At the centre of Jane Urquhart’s new novel is Flight and Its Allegories, a mural painted by the Canadian artist Kenneth Lochhead for the airport in Gander, Newfoundland. This picture links the various time frames and characters of The Night Stages, a novel that itself focuses on flight, both literal and figurative.
Tamara Edgeworth is a former auxiliary pilot who leaves England after the Second World War and settles in Ireland’s County Kerry. She starts a lengthy affair with a troubled and emotionally remote man named Niall; the book opens as she is fleeing her home and her fractured relationship. When her plane is grounded in Gander due to fog, she is left with many hours to examine Lochhead’s mural and imagine the stories behind the figures. As she does so, her life, and the lives of Niall and his estranged brother Kieran, are revealed in fragments. Urquhart also includes a fascinating semi-fictionalized version of Lochhead and the inspiration for the people in the mural.
Much of the action takes place in Ireland, and Urquhart proves sensitive to the plight of the Irish who had to leave their homeland to survive. It should come as no surprise to Urquhart’s readers that she paints vivid pictures with words, and the intense connection to place, both beautiful and dangerous, is paramount. She also delves deeply into the emotions of her characters – driven, or perhaps flung about, by the need for connection and the inability to find it.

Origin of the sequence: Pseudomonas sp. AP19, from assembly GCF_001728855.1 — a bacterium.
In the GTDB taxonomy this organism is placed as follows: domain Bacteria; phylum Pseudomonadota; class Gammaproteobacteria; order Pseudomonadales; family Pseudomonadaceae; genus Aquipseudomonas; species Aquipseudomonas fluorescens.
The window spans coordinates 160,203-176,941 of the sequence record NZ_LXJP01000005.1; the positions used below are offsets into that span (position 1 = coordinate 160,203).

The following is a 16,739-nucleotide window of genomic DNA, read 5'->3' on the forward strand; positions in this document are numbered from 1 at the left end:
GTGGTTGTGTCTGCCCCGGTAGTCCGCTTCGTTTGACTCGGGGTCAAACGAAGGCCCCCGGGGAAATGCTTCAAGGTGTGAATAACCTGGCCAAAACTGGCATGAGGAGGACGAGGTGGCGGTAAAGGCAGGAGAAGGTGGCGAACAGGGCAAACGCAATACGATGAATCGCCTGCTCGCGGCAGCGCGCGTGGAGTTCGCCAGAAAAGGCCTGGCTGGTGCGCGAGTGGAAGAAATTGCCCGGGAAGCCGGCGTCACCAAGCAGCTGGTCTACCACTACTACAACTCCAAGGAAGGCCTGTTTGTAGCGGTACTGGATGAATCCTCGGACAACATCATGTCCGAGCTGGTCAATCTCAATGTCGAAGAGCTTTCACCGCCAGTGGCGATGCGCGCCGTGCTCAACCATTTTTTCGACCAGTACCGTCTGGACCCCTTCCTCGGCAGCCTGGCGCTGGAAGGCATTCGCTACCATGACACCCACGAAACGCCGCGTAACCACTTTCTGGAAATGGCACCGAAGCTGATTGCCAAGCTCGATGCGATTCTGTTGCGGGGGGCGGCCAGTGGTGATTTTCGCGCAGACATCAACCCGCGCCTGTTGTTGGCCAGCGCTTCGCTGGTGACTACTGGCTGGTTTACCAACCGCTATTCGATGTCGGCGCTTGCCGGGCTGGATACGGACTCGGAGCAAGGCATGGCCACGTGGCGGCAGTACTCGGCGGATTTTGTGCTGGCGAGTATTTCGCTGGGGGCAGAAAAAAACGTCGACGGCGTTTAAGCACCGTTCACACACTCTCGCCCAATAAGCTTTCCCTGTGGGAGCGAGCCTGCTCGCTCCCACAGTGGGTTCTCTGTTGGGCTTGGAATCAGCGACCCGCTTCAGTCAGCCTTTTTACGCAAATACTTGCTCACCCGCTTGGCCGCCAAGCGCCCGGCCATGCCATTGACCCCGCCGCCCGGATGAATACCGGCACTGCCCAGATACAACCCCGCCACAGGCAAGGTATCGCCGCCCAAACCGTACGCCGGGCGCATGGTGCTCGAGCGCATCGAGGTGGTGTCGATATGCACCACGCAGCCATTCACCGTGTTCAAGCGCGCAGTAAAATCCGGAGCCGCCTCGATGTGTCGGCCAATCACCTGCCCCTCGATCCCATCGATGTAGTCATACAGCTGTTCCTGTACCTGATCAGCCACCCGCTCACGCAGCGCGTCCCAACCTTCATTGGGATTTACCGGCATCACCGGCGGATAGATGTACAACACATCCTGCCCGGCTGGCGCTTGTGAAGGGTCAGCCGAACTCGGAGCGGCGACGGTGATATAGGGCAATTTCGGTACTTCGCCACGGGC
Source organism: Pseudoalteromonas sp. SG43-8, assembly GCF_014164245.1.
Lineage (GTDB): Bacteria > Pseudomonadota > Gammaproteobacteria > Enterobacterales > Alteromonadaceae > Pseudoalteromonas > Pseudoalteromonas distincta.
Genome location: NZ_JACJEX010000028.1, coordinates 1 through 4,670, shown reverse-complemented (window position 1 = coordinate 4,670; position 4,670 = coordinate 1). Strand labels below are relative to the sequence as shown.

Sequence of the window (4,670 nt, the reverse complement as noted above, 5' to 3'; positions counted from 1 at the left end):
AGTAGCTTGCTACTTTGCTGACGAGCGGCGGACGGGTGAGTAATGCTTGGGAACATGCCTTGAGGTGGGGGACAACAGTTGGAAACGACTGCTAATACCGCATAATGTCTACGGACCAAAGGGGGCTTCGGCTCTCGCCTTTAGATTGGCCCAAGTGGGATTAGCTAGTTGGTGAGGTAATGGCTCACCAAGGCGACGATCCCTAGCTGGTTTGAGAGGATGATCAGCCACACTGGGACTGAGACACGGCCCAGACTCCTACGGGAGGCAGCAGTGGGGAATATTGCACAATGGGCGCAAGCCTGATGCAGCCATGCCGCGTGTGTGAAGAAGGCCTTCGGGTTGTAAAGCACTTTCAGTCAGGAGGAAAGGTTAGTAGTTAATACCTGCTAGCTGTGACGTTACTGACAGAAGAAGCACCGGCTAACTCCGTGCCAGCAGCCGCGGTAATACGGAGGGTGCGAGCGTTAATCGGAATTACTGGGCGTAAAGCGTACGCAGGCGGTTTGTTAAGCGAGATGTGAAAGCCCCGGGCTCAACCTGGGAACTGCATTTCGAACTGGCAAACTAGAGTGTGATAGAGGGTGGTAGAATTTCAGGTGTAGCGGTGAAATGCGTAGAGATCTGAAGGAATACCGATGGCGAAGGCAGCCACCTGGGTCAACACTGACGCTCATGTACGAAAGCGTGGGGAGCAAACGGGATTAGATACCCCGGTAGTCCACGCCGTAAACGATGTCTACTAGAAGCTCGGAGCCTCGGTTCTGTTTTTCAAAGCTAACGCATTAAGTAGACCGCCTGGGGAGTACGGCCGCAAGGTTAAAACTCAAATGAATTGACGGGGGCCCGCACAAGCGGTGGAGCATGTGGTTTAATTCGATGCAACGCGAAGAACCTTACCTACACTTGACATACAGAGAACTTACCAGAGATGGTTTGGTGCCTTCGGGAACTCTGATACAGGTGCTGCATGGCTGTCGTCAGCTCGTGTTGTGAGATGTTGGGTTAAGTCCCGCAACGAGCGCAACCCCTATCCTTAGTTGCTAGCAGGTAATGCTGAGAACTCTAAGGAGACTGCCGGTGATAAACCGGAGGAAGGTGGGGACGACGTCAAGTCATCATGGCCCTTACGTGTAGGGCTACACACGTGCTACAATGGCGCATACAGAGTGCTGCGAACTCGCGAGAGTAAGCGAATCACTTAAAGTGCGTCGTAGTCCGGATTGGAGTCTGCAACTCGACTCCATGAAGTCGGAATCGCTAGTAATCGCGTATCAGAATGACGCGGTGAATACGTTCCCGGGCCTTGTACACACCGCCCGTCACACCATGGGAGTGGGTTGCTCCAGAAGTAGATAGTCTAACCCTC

Angst splatters across every page of this relentlessly serious novel. All the characters suffer from loneliness: they are trapped in their own worlds, and while they may strive to understand family members and lovers, the bonds are not strong enough to erase the solitude of their lives. Instead, these very bonds are the source of even more pain. In an unusual twist, the happiest person in the novel is the artist, Lochhead, although he undergoes trauma in the nasty world of art criticism.
The Night Stages is meticulously constructed with visible stitches holding the complicated plotlines together. For example, Niall is a meteorologist, and the weather in Kerry is dramatic – like the emotional lives of the characters. It’s all interior, though, and it’s all third person. And like the fog that grounds planes, this novel has an opaqueness that keeps its characters just out of reach.